The primary value add of base Lightning components is that they apply the Salesforce Lightning Design System (SLDS) styling to the HTML that is output when the components render.

Another value add is that many of the base Lightning components raise events that can be handled within your component hierarchy.

By now you should realize that the Lightning Component Framework is an event driven architecture, and how you manage events is a critical aspect to Lightning application design.

Thankfully, raising and handling events from base Lightning components is in itself fairly straightforward and handles many of the use cases requiring events to be raised from user interaction.

What I have found in my own development experience is that there are certain edge use cases where the events raised by base Lightning components do not go far enough.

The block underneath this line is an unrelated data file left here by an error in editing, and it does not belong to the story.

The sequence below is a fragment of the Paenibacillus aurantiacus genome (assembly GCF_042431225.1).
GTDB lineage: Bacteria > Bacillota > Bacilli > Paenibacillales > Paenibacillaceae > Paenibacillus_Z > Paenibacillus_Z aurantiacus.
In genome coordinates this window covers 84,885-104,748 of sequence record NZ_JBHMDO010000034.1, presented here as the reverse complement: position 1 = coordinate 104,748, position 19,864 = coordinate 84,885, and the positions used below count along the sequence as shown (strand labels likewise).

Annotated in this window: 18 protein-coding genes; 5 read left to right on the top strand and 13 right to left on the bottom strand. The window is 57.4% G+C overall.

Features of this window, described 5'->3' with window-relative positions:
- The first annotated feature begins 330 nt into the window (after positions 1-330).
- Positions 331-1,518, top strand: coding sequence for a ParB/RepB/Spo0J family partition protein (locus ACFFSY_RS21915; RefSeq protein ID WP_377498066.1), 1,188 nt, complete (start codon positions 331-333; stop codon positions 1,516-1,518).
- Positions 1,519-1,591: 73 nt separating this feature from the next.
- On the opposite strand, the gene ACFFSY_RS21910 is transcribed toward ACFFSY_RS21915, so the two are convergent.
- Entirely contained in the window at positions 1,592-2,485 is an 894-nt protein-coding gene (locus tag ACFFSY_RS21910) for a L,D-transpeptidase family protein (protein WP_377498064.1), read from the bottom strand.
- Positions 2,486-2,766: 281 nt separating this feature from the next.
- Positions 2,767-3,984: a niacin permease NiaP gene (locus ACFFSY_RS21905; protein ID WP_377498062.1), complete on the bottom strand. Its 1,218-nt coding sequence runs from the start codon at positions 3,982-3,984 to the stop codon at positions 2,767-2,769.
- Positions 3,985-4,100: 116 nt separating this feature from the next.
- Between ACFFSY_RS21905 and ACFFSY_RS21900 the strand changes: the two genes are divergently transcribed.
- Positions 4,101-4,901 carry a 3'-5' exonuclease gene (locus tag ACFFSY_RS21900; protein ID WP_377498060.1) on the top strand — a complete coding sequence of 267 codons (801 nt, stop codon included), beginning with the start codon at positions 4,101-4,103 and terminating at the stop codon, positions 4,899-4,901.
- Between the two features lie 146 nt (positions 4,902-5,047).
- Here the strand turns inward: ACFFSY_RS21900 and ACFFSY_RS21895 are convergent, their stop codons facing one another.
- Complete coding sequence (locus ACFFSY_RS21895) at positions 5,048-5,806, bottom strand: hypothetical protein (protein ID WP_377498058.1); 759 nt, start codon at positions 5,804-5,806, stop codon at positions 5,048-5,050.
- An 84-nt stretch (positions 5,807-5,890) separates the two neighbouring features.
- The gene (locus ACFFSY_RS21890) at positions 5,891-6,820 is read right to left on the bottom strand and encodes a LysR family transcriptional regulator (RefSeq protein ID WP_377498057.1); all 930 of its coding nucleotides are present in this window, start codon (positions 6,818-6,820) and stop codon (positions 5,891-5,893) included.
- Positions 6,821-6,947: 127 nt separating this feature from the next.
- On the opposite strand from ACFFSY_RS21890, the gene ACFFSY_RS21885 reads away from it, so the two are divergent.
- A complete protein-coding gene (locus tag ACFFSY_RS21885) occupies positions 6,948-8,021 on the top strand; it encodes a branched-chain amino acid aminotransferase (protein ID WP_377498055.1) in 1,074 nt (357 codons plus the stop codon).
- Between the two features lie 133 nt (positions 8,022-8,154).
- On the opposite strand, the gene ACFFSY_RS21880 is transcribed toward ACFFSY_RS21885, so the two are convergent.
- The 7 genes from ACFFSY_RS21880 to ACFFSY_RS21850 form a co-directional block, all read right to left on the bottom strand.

This doesn’t mean we need to throw the baby out with the bathwater and abandon base Lightning components in favor of hand writing all custom HTML and JavaScript, however.

It just takes a deeper understanding of how events are raised and handled to find an elegant solution that incorporates base Lightning components and a minimal amount of custom HTML.

I would like to propose a simple solution for when you run into situations where you need a more robust set of events than what are raised by base Lightning components, and provide some background on “how” and “why” this works.

A Common Pattern: Onfocus and Onblur

One of the things that I have noticed with the architecture of base Lightning Components is that many of them share a common pattern in the way in which they raise events.